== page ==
New AHTR lesson plans for: Prehistory & Ancient Near East

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Each week this spring, we’ll be introducing one or two of the new lesson plans on AHTR with commentary from the lesson plan authors themselves. First up–Prehistory and Ancient Near East.

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Each new lesson plan is split into four sections to make it consistently easy for users to understand what types of content to expect: “First things first” suggests way in which you can “icebreak” each lesson and get the conversation started; “Background readings” suggest places to look for your own general reading if this subject isn’t your forte, as well as for your students; “Content suggestions” offers a ready-made PPT that you can take and make your own, as well as a bullet-point list of 5-8 works you could use in your lesson plan and a longer explanatory contextualization of the ways in which you might move through the list during your lesson; finally, “At the end of the class” gives you options for assignments or final questions to wrap things up with. the lesson plans are always starting points–they’re not designed to be comprehensive, nor didactic. They’re springboards, ways to save you time and offer you new perspectives on teaching topics that may be outside your area of research–or so familiar to you that you’d like a way to refresh them.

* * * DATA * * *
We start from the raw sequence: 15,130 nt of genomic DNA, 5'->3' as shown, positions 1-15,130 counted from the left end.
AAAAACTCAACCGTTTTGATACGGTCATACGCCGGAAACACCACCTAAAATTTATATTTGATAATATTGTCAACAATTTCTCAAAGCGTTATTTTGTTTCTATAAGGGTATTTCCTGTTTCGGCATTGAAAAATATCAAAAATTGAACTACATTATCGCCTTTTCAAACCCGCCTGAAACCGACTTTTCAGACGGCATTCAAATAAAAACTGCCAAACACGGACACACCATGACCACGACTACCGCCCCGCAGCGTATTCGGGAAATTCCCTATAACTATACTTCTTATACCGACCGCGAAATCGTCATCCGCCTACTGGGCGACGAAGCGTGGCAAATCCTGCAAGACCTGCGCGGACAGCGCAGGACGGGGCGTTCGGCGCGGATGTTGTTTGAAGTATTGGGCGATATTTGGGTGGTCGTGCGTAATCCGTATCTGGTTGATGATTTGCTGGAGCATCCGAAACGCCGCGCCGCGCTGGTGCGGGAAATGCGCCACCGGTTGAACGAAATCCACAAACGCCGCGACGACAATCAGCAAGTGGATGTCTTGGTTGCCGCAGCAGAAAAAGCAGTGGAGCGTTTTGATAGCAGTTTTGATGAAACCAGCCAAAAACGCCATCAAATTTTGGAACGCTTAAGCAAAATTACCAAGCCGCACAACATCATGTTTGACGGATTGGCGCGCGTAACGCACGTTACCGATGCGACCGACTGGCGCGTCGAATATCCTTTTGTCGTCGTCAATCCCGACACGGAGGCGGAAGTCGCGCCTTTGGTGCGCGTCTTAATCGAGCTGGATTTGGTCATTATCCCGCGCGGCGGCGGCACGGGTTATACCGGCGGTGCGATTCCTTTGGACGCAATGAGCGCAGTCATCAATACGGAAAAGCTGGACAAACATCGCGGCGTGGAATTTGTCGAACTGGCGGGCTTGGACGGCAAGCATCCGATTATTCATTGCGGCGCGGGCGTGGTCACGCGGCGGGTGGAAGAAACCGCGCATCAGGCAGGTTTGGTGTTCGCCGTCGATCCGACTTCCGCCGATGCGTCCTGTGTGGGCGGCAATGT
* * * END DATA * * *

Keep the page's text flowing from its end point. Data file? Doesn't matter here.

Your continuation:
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The AHTR lesson plans have all been written by PhD candidates or professors of art, architectural, and design history. These very first two lectures were written as “models” for our other contributors to ape the structure of when writing in their own fields of expertise. Although they’re certainly solid in terms of content, the lectures for Prehistory and Ancient Near East were the templates we began this lesson-plan building project with, and so we’re eager for your feedback on them to fill the gaps and make them stronger. As always, leave your comments and thoughts below.

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